I originally wrote this week’s post in a handwritten journal at age 21, more than half my life ago, in 1997 – possibly before at least a few of my readers were born. It was a reflection on my travels backpacking around Thailand and Laos, in the middle of the life-changing experience where I was learning to break with utilitarianism and move instead toward Buddhism. I have not made major edits, because I wanted to preserve the in-process nature of my learning at the time, so it retains the somewhat disjointed style of a first draft. I think it gives a very accurate picture of who I was at that time: someone who had discovered some very important things, perhaps even the most important things, but still had a long way to go.
The piece begins by exploring Stan Rogers‘s wonderful song The Mary Ellen Carter. (If you’re not familiar with the song, I would recommend first listening to it or at least reading the lyrics for the post to make sense.) I’ve been delighted to learn that this year’s youth craze – among people who are now the age I was when I wrote this – is sea chanteys and other sea ballads, so this seemed an ideal time to share this long-ago reflection with the world.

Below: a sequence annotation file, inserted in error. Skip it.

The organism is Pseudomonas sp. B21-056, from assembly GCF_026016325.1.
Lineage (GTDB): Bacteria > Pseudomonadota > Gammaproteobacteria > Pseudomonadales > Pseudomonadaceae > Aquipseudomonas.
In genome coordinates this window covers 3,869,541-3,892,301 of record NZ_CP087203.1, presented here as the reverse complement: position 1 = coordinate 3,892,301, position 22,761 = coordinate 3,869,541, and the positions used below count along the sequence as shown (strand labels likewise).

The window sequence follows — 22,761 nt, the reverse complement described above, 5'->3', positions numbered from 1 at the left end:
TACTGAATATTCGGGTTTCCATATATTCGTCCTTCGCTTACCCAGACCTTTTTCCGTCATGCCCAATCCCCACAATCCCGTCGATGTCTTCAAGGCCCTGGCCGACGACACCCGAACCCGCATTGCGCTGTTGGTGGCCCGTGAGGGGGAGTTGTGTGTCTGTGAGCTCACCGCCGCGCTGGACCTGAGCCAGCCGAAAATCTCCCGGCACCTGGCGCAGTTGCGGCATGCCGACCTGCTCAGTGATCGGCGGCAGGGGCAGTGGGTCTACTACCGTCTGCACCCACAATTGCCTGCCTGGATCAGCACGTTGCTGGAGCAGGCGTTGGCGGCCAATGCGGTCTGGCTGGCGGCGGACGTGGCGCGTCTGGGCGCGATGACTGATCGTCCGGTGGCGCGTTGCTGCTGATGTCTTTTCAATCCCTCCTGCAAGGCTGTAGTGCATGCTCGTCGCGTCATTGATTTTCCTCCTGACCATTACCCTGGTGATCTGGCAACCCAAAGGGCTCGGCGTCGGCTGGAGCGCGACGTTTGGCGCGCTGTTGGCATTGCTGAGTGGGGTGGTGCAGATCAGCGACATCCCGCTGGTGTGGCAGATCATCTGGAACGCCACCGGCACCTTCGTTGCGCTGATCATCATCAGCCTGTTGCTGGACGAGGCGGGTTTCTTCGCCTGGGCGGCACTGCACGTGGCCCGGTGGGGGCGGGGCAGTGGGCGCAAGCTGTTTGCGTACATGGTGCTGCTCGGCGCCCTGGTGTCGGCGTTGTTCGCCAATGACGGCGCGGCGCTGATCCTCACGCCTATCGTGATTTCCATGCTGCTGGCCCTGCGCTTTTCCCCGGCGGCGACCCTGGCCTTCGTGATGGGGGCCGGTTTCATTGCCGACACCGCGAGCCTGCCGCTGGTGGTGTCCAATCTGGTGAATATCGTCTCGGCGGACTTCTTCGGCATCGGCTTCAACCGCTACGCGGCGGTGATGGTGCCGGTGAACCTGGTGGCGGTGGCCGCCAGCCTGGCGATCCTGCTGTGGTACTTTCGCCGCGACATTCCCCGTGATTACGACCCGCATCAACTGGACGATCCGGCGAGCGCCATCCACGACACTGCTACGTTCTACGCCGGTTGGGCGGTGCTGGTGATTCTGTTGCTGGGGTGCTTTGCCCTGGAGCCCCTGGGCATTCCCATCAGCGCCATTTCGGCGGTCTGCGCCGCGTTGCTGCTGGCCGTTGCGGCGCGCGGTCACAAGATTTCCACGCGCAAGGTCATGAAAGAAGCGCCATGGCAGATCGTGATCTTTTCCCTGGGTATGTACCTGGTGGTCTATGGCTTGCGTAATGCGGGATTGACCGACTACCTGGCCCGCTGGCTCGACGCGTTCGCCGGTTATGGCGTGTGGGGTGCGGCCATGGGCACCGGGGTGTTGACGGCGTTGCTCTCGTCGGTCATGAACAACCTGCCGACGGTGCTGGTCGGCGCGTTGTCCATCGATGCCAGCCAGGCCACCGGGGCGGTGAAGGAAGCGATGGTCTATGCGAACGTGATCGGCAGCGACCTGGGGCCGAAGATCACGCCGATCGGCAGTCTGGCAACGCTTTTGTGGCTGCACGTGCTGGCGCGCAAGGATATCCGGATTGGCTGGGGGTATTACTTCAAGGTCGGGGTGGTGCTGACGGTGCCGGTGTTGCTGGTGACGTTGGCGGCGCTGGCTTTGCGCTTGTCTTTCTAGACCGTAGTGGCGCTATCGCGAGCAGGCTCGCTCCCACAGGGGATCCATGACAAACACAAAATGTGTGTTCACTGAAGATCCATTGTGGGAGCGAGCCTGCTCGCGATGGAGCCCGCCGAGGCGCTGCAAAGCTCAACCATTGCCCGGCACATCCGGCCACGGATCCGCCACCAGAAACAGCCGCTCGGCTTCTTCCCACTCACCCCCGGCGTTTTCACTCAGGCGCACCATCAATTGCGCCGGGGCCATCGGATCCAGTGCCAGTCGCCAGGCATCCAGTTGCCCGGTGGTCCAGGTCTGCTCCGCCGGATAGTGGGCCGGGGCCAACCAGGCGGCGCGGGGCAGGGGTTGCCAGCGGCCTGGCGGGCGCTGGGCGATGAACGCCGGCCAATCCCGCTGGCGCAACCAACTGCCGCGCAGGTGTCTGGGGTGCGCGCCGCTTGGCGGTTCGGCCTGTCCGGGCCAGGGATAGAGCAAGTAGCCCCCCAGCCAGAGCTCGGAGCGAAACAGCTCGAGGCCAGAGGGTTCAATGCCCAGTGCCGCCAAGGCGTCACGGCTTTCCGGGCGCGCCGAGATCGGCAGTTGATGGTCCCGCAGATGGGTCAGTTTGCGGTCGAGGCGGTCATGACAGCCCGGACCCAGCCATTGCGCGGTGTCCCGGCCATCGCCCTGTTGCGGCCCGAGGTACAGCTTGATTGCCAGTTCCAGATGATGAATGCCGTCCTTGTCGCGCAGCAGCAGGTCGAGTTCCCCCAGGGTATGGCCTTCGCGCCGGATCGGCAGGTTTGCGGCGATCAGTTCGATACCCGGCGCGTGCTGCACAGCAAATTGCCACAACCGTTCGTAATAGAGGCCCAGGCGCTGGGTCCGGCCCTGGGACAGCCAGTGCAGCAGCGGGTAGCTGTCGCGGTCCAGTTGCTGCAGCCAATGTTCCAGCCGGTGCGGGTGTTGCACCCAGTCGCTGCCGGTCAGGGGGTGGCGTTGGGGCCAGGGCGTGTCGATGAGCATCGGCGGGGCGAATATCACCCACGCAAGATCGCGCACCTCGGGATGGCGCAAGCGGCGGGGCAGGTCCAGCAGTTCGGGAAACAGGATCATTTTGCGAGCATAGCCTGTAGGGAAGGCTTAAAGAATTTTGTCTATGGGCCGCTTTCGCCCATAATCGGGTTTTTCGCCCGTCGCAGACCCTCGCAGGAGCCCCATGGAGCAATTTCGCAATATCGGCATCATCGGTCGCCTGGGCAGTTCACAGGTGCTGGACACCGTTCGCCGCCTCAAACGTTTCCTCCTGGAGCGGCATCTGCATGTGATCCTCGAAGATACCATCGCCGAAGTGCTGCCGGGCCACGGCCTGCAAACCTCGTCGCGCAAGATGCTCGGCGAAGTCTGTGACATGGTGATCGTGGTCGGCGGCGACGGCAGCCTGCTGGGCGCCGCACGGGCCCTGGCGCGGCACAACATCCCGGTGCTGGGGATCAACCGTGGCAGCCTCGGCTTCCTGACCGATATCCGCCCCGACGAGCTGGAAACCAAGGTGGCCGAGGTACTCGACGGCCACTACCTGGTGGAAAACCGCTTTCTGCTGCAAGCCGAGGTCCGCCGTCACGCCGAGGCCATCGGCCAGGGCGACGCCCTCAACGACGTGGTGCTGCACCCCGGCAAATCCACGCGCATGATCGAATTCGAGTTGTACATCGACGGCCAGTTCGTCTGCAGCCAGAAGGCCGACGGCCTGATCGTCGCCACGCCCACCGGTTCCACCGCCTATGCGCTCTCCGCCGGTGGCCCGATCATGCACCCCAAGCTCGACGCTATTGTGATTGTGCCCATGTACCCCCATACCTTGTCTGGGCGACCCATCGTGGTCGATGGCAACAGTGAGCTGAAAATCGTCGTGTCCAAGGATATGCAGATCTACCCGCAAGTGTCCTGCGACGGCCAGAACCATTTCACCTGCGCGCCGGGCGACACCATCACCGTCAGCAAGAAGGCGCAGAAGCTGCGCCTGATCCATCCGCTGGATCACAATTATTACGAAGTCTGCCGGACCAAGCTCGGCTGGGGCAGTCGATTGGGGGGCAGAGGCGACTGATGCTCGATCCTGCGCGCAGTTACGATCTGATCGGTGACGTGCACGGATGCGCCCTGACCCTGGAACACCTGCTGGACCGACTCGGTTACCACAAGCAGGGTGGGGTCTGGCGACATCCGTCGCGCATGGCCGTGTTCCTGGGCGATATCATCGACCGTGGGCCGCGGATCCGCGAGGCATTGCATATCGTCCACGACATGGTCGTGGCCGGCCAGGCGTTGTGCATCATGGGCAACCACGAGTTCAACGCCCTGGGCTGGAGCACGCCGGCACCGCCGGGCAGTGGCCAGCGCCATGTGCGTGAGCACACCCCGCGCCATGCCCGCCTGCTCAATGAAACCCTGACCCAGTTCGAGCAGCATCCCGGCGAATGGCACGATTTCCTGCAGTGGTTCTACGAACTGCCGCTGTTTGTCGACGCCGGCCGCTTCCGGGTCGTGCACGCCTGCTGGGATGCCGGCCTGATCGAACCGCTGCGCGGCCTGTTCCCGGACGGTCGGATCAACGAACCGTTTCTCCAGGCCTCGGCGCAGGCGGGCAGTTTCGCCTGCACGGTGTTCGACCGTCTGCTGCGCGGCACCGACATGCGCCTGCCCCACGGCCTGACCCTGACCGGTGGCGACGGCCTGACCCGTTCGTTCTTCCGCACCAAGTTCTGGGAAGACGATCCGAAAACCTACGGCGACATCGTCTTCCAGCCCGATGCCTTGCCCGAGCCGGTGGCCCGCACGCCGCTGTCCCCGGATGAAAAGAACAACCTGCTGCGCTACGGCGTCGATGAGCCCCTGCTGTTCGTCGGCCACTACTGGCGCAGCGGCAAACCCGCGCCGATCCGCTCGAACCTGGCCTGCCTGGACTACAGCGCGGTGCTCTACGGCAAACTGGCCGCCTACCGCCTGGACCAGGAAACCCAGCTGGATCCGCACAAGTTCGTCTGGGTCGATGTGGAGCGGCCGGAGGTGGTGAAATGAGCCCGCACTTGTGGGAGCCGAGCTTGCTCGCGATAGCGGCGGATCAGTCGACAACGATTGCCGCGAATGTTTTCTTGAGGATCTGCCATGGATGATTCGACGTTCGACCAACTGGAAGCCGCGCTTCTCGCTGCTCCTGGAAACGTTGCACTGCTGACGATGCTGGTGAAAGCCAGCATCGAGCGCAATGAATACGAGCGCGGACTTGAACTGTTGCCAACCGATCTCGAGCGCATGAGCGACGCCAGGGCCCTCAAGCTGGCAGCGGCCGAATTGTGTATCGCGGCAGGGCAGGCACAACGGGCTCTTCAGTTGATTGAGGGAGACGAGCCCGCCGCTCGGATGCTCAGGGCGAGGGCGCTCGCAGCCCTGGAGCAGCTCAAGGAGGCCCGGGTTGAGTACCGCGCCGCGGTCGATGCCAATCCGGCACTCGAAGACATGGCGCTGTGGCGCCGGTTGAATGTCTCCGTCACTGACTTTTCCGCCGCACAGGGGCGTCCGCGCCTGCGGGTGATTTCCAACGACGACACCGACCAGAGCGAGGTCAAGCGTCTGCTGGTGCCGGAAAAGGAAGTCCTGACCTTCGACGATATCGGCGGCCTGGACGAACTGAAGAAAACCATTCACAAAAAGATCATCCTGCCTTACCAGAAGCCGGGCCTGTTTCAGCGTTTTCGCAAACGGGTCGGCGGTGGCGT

Utilitarianism is self-contradicting. The more time you spend trying to “maximize” happiness through sensual pleasure, fame and fortune, the less happy you will eventually be.
I think of this because I was just humming “The Mary Ellen Carter”. A utilitarian would think the narrator crazy: he digs up the boat not in order to be on a boat again (presumably he could get other work fairly easily), but because of a sense of gratitude, to an inanimate object: “She’d saved our lives so many times, living through the gale.” The utilitarian would agree with the owners: “Insurance paid the loss to us, so let her rest below.” The first thing they teach you in management school is to ignore sunk costs. What we have here is literally a sunk cost – and for its sake alone the narrator spends the whole spring diving, catching the bends twice.
And yet the sense of pride, contentment and satisfaction the narrator radiates in his quest is undeniable. This seemingly useless quest gives his life a purpose, brings him to sing some of the most inspiring lines ever written: